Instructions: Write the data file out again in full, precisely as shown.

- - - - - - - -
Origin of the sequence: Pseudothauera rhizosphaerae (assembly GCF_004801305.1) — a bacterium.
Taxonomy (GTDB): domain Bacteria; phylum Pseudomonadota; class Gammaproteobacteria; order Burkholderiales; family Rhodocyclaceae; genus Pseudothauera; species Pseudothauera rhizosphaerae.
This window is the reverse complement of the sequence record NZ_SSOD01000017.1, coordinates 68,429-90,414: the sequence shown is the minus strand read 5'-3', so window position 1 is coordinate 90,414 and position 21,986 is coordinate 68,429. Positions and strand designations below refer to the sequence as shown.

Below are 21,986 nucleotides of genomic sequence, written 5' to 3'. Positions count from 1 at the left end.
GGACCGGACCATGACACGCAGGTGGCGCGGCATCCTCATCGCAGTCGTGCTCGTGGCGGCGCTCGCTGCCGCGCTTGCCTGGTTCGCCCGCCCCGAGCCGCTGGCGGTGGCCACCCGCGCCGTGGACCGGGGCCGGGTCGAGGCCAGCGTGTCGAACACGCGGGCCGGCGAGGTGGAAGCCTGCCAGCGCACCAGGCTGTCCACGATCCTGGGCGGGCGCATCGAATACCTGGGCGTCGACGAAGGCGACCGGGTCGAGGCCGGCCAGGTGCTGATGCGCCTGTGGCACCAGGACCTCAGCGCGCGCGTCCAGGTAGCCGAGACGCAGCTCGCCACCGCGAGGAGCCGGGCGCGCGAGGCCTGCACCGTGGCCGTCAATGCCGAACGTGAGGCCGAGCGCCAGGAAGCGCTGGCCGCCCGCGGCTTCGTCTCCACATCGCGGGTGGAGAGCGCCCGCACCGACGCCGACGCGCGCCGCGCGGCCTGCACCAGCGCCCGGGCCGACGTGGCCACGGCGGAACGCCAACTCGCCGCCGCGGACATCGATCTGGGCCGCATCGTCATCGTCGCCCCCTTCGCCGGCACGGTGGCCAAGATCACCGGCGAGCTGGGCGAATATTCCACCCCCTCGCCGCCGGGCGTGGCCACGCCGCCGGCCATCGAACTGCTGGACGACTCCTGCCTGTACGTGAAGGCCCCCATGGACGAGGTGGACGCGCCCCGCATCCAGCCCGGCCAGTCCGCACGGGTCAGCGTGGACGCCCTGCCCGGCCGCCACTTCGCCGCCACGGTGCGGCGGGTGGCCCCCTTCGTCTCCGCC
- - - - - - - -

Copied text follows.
Origin of the sequence: Pseudothauera rhizosphaerae (assembly GCF_004801305.1) — a bacterium.
Taxonomy (GTDB): domain Bacteria; phylum Pseudomonadota; class Gammaproteobacteria; order Burkholderiales; family Rhodocyclaceae; genus Pseudothauera; species Pseudothauera rhizosphaerae.
This window is the reverse complement of the sequence record NZ_SSOD01000017.1, coordinates 68,429-90,414: the sequence shown is the minus strand read 5'-3', so window position 1 is coordinate 90,414 and position 21,986 is coordinate 68,429. Positions and strand designations below refer to the sequence as shown.

Below are 21,986 nucleotides of genomic sequence, written 5' to 3'. Positions count from 1 at the left end.
GGACCGGACCATGACACGCAGGTGGCGCGGCATCCTCATCGCAGTCGTGCTCGTGGCGGCGCTCGCTGCCGCGCTTGCCTGGTTCGCCCGCCCCGAGCCGCTGGCGGTGGCCACCCGCGCCGTGGACCGGGGCCGGGTCGAGGCCAGCGTGTCGAACACGCGGGCCGGCGAGGTGGAAGCCTGCCAGCGCACCAGGCTGTCCACGATCCTGGGCGGGCGCATCGAATACCTGGGCGTCGACGAAGGCGACCGGGTCGAGGCCGGCCAGGTGCTGATGCGCCTGTGGCACCAGGACCTCAGCGCGCGCGTCCAGGTAGCCGAGACGCAGCTCGCCACCGCGAGGAGCCGGGCGCGCGAGGCCTGCACCGTGGCCGTCAATGCCGAACGTGAGGCCGAGCGCCAGGAAGCGCTGGCCGCCCGCGGCTTCGTCTCCACATCGCGGGTGGAGAGCGCCCGCACCGACGCCGACGCGCGCCGCGCGGCCTGCACCAGCGCCCGGGCCGACGTGGCCACGGCGGAACGCCAACTCGCCGCCGCGGACATCGATCTGGGCCGCATCGTCATCGTCGCCCCCTTCGCCGGCACGGTGGCCAAGATCACCGGCGAGCTGGGCGAATATTCCACCCCCTCGCCGCCGGGCGTGGCCACGCCGCCGGCCATCGAACTGCTGGACGACTCCTGCCTGTACGTGAAGGCCCCCATGGACGAGGTGGACGCGCCCCGCATCCAGCCCGGCCAGTCCGCACGGGTCAGCGTGGACGCCCTGCCCGGCCGCCACTTCGCCGCCACGGTGCGGCGGGTGGCCCCCTTCGTCTCCGCC